Self-propagating high-temperature synthesis (SHS) is a widely known and extensively studied highly exothermicreaction-utilizing technique for making certain advanced composites and intermetallic compounds. However, only few studies have been published about the SHS of pure aluminosilicate ceramics. In the current work, possibilities for aluminosilicate ceramic synthesis and sintering requiring less energy based on the utilization of SHS in air was studied. Kaolinite powder and exothermically reactive metallic aluminium powder were used as raw materials. Thermodynamic calculations for the possible reactions and reaction paths were performed to show the theoretical possibilities for SHS utilization. The chemical reactions, thermal expansion behaviour and formed phase- and microstructures after SHS were compared to the conventional reaction sintering of mullite. Results conclude that highly exothermic reactions above 900 °C relating mainly to aluminium oxidation can ignite the SHS reaction in air atmosphere. After initialization, the reaction proceeded in a self-sustaining manner through entire test pieces, resulting in the formation of an Al2O3 - Si phase structure. Thermodynamic calculations showed the total energy balance for mullite formation from aluminium and kaolinite mixtures as highly exothermic in nature only if sufficient oxygen is available to complete the reactions. However, future research is needed to fully utilize SHS in aluminosilicate ceramics processing.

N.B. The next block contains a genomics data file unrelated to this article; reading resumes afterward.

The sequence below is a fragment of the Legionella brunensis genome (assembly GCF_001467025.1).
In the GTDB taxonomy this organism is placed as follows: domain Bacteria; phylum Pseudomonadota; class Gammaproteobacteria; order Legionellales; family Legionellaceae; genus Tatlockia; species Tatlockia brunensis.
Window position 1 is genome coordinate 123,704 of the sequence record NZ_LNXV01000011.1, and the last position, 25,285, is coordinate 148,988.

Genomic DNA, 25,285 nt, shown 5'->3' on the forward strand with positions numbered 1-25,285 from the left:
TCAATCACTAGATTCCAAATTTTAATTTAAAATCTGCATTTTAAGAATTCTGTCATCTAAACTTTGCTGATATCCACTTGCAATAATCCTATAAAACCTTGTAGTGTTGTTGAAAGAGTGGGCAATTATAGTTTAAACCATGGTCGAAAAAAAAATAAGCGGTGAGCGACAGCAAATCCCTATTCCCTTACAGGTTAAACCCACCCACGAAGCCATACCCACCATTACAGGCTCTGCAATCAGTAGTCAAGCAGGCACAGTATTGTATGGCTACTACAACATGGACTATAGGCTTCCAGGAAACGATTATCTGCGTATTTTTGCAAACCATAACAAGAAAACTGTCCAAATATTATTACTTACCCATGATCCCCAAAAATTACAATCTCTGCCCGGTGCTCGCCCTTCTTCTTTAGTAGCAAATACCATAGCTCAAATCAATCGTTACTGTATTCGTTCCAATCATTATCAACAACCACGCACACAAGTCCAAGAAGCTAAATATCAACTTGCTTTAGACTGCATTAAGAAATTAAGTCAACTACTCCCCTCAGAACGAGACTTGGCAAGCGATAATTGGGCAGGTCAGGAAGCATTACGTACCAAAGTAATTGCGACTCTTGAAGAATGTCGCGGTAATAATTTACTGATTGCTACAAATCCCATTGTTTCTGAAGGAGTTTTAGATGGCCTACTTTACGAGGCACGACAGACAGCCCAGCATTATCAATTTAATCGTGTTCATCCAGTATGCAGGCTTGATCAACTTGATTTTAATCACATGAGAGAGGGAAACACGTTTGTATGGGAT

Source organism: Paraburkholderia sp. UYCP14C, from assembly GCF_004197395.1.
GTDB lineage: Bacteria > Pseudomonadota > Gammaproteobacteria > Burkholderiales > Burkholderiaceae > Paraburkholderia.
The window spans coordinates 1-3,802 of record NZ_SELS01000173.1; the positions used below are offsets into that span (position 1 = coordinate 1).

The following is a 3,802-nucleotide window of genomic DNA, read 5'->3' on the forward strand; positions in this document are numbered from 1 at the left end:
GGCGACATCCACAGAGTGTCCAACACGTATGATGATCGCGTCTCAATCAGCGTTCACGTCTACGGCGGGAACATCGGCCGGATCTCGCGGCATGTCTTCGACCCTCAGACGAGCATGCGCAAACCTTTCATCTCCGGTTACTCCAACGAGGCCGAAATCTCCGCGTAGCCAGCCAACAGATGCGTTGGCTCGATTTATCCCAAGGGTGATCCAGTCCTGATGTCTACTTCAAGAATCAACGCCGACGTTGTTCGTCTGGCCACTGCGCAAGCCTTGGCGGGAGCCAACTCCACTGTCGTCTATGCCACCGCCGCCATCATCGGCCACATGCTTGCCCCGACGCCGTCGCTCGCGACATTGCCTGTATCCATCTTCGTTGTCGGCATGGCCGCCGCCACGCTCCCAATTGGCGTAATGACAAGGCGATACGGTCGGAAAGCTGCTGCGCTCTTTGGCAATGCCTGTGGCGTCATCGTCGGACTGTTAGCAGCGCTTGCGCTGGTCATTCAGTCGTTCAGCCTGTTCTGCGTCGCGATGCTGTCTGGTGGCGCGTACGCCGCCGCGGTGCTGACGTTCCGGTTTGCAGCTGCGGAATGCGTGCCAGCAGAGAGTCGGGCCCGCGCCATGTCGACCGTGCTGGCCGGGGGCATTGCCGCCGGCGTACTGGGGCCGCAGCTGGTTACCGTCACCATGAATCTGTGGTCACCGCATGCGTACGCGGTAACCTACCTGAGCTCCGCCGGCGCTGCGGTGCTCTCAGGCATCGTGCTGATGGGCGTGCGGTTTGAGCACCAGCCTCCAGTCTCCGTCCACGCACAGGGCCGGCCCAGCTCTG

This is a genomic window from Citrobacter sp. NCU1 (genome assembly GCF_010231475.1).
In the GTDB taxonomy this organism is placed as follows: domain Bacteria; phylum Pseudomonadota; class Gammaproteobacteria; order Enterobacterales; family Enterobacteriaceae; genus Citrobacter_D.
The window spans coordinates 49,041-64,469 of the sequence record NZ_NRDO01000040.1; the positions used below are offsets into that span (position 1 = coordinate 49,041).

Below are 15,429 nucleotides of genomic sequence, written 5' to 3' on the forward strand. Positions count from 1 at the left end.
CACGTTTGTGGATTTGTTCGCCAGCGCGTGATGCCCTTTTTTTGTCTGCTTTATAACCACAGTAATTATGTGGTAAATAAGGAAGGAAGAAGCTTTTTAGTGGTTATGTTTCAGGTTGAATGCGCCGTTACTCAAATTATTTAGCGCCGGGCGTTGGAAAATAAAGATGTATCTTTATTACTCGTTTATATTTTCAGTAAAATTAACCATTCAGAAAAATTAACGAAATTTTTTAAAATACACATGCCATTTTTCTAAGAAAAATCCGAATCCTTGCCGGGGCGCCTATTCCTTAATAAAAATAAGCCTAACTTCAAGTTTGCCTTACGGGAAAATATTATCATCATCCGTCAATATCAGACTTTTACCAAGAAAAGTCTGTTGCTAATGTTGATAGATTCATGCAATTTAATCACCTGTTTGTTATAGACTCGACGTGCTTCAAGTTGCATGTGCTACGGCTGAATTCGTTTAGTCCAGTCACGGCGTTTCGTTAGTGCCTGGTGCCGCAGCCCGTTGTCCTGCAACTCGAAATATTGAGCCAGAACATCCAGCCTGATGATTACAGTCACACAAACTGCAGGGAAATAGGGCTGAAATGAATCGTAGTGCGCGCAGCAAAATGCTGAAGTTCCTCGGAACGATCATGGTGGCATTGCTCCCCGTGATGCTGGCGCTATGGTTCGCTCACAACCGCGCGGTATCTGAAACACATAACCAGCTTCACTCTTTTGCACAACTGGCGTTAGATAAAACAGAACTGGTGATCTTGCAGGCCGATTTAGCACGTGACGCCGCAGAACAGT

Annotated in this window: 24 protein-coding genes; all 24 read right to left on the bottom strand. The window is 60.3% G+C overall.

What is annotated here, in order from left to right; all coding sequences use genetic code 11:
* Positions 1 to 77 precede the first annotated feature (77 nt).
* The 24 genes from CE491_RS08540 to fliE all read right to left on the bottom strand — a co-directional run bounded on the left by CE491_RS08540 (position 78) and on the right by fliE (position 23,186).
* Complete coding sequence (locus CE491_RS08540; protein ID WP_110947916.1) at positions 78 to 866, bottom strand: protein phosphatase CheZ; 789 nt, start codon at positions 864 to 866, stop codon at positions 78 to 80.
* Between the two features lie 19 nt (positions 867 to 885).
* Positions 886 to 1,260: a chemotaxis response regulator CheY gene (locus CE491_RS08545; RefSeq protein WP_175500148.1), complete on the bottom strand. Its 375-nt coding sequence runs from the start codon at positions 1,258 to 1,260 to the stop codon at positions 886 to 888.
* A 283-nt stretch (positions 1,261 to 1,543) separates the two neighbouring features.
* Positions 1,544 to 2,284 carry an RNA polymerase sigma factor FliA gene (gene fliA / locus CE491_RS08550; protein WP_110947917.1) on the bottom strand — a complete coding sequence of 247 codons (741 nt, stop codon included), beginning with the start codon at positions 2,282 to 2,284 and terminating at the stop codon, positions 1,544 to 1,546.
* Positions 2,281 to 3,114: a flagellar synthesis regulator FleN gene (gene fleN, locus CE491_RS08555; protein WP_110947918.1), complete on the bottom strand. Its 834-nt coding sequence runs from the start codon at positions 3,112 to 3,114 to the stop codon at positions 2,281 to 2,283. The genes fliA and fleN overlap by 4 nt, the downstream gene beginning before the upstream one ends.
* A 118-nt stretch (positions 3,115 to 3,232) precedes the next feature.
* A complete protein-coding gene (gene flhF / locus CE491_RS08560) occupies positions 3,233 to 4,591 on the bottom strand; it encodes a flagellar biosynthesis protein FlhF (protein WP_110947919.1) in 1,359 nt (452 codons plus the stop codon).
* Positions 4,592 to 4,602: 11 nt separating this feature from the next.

- aluminosilicate ceramics
- self-propagating high-temperature synthesis
- exothermic reactions